Figure 1. Lupin grain yield (t/ha) in 2014 for a range of soil amelioration treatments and untreated control strips for severely repellent pale deep sand at Badgingarra.  Trial strips run from east (mouldboard plough) to west (one-way plough) across the site.

Lupin grain yield increased for all treatment plots except one-way ploughing in 2014 (Table 2).

The largest yield increases were achieved by mouldboard ploughing and claying.

The impact of rotary spading seems to be declining although it was one of the better performers in previous years.

Similarly, the impact of the offset discs has been variable over the years and its impact may dissipate quicker than the deeper cultivation methods.

Table 2 Soil amelioration treatment impact on grain yield, net four year benefit and four year return on investment (ROI) for Mace wheat (grain value $280/t for 2011 and $300/t for 2013) and Tanjil lupin ($300/t for 2012 and $320/ha for 2014) grown on pale deep water repellent sand at Badgingarra. Estimated treatment costs were: $120/ha for mouldboard ploughing; $400/ha for clay speading; $150/ha for rotary spading; $30/ha for offset discs and one-way ploughing.
Treatment Change in grain yield (t/ha)

Change in grain yield (t/ha)

Change in grain yield (t/ha)

Change in grain yield (t/ha)

Net four year benefit ($/ha) Four year ROI
- 2011 2012 2013 2014 - -

Mouldboard ploughing

0.09 1.03 0.27 0.35 $410 4.4
Claying (100t/ha) 0.37 1.12 0.40 0.43 $303 1.8
Rotary spading 0.46 1.17 0.41 0.15 $500


Offset discs 0.10 0.32 -0.01


$162 6.4
One-way ploughing -0.23 0.38 0.18 0.06 $96 4.2

The net four year benefit and return on investment (ROI) has been determined for the first four years of the trial (Table 2).

Estimated costs for the amelioration treatments are based on owner-operated and contract rates. Benefits associated with some of the treatments, such as weed control for the mouldboard ploughing and reduced wind erosion for the clay spreading treatment, have not been included.

Because of the lupin yield response in 2014 and the relatively low cost, the offset disc treatment has the best return on investment while spading, mouldboard ploughing and one-way ploughing are all similar at this stage.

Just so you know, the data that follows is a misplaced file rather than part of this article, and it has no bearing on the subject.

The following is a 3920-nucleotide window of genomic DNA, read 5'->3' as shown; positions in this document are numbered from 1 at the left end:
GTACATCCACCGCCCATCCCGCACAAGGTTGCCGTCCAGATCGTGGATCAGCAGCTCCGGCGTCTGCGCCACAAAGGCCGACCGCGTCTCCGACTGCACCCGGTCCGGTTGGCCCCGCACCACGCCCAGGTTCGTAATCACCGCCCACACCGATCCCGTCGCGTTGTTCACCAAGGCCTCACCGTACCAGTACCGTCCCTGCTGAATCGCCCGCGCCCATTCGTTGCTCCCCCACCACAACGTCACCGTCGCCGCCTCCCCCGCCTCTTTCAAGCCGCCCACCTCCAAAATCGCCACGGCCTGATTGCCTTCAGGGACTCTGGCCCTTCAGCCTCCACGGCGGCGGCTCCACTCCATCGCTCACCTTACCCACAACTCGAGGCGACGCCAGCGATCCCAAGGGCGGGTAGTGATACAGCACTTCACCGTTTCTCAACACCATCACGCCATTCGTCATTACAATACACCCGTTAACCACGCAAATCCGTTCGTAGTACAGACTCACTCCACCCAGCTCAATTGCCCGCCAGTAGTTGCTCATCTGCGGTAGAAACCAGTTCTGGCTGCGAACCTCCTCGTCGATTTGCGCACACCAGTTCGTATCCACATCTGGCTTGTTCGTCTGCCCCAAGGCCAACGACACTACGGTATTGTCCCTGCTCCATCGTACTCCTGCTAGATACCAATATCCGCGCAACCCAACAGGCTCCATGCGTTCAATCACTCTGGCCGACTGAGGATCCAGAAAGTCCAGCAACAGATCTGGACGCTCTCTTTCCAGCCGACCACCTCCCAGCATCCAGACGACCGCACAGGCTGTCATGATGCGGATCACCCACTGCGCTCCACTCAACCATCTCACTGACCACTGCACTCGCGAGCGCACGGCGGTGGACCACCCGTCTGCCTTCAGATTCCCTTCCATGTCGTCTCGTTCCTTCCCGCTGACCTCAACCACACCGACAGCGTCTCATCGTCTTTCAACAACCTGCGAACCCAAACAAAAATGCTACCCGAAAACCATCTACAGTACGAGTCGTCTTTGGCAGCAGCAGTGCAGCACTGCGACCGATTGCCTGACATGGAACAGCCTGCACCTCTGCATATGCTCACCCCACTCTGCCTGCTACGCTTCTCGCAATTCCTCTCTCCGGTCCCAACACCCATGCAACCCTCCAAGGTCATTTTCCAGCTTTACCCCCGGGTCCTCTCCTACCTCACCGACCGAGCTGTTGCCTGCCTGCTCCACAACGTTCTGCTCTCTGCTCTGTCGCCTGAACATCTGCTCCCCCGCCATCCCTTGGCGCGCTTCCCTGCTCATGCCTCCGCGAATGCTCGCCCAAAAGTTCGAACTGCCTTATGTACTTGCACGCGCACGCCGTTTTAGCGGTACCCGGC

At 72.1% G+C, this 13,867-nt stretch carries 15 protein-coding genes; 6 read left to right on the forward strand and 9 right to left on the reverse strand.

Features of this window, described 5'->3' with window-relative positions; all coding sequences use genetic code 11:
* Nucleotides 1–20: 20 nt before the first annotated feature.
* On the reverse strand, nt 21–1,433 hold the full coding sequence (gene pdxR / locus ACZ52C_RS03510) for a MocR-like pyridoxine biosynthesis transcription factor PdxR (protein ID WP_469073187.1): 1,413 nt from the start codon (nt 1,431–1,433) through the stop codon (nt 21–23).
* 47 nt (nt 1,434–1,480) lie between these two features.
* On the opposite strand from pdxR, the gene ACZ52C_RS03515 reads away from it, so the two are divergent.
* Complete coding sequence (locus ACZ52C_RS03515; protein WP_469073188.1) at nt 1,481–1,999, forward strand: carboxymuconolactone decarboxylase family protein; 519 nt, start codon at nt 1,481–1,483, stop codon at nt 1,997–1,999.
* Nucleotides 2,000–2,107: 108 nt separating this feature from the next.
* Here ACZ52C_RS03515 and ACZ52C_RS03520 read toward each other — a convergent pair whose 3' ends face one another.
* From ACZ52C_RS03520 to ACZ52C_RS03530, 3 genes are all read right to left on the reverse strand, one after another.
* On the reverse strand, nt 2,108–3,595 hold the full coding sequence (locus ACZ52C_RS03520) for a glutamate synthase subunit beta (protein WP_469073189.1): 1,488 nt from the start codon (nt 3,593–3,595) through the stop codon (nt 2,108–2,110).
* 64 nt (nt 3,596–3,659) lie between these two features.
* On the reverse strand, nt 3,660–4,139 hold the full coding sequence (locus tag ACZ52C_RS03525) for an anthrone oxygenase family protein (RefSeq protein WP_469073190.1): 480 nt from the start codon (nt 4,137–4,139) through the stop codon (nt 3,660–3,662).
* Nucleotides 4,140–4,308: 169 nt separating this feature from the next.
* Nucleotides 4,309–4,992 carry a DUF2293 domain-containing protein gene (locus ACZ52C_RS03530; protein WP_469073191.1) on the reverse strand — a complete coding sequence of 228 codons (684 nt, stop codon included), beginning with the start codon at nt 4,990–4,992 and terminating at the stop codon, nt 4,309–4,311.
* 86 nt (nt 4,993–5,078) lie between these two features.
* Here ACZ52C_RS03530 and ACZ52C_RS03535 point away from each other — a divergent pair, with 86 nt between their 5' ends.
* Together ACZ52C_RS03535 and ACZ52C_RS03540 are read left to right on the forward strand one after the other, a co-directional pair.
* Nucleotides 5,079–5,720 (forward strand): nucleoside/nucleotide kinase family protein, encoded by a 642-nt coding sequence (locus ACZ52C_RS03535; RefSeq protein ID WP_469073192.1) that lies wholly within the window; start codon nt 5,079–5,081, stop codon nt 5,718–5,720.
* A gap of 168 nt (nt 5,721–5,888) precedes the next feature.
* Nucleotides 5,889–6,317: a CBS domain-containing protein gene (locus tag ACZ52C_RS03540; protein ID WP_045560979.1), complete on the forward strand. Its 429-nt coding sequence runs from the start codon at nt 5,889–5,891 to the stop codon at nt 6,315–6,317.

Overall, the net benefit is highest for spading, mouldboard ploughing and claying.  The high cost of claying has resulted in it having the lowest return on investment so far.

Clay spreading also had impressive yield gains and substantial increases in income (Table 2) but the high cost of this treatment reduced the four year net benefit and return on investment relative to the deep cultivation treatments.

Given that clay spreading can show benefits for decades, net benefit and ROI for this treatment should continue to improve over time and it still only took two years to cover the cost of the treatment.


Although claying is the costliest of the amelioration options it has shown the most consistent establishment and the soil surface is firm and stable reducing the risk of wind erosion. This may allow greater feed utilisation in a mixed enterprise system.

Monitoring will continue to see if claying treatment starts to out-perform the cultivation treatments.


This trial is part of the Department of Agriculture and Food, Western Australia and Grains Research and Development Corporation funded project DAW00204 Delivering agronomic strategies for water repellent soils in Western Australia.

Contact information